The Supreme Court of Canada (SCC) today (April 12, 2012) released its decision in St. Michael Trust Corp. v. The Queen (sub nom. Garron). The SCC agreed with the reasoning in the lower courts that central management and control over the trust property, rather than the residence of the trustees, was the appropriate test for determining trust residence for purposes of the Income Tax Act (the Act).
The case is important because it clarifies the principles to be applied to determine trust residence and, as well, provides some comments with broader implications for determining corporate residence.
Until Garron, only one Canadian case had considered the issue of trust residence. In Thibodeau Family Trust v. The Queen, 78 DTC 6376, the Federal Court– Trial Division (FCTD) had determined that, on the particular facts of the case, the trust resided where the majority of the trustees were resident. In Thibodeau, the FCTD stated (although arguably in obiter comments) that the central management and control test (which has historically been applied in determining the residence of a corporation) was inapplicable to trusts.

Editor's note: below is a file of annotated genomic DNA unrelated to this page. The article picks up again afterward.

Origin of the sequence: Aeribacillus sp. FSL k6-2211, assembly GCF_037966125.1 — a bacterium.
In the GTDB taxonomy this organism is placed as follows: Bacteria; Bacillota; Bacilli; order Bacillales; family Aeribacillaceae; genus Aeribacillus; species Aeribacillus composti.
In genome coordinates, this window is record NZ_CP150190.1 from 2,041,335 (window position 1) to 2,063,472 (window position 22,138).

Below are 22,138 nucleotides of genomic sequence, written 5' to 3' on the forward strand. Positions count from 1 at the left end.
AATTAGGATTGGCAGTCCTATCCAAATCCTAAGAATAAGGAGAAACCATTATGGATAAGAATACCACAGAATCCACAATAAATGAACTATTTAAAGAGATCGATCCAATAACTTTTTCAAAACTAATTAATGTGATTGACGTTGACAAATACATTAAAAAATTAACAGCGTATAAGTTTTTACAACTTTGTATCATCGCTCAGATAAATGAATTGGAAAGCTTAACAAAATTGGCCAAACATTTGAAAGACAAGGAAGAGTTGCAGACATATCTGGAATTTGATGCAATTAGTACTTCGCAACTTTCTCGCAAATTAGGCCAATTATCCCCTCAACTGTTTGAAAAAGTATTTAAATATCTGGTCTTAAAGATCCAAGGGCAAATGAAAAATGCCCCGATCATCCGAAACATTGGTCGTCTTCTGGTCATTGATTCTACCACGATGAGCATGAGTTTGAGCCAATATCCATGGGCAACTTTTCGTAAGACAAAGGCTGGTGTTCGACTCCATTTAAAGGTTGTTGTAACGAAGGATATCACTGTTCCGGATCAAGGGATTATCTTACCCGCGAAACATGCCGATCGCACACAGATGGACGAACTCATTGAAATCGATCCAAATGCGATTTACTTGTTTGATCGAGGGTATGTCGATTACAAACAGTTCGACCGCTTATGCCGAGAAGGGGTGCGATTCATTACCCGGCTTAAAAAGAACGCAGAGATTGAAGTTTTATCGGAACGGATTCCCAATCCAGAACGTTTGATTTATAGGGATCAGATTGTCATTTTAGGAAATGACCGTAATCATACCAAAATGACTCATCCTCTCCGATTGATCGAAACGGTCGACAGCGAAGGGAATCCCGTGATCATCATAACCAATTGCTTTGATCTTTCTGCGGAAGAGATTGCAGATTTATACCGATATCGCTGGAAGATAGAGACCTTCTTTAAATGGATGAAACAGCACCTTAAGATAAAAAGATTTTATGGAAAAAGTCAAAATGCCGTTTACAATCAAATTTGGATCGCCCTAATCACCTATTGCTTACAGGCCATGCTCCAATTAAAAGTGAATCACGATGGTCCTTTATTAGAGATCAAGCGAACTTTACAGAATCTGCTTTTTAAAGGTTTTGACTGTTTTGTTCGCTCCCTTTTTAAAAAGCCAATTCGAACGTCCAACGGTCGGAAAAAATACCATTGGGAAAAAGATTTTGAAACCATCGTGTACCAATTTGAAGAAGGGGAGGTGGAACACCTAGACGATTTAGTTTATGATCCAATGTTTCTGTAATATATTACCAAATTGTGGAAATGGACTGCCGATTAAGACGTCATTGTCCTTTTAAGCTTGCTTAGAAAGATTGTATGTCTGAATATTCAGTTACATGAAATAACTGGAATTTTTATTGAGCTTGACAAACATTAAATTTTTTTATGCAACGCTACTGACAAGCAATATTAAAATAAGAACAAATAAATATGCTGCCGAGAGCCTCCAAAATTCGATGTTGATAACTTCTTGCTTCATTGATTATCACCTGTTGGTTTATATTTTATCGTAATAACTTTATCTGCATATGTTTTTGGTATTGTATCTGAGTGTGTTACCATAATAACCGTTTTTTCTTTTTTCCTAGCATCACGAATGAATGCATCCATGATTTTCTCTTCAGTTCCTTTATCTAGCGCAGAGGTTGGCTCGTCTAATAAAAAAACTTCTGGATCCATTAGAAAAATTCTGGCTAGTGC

In Garron, the Tax Court of Canada (TCC) found that Thibodeau was insufficient authority to reject using the central management and control test to determine trust residence and ruled that test should also apply to trusts, with such modifications as are appropriate. Applying this test to the facts, the TCC held that the trusts in question were resident in Canada. The Federal Court of Appeal (FCA) upheld the TCC analysis on this point.
Read this Tax memo to learn more about key aspects of the Garron decision.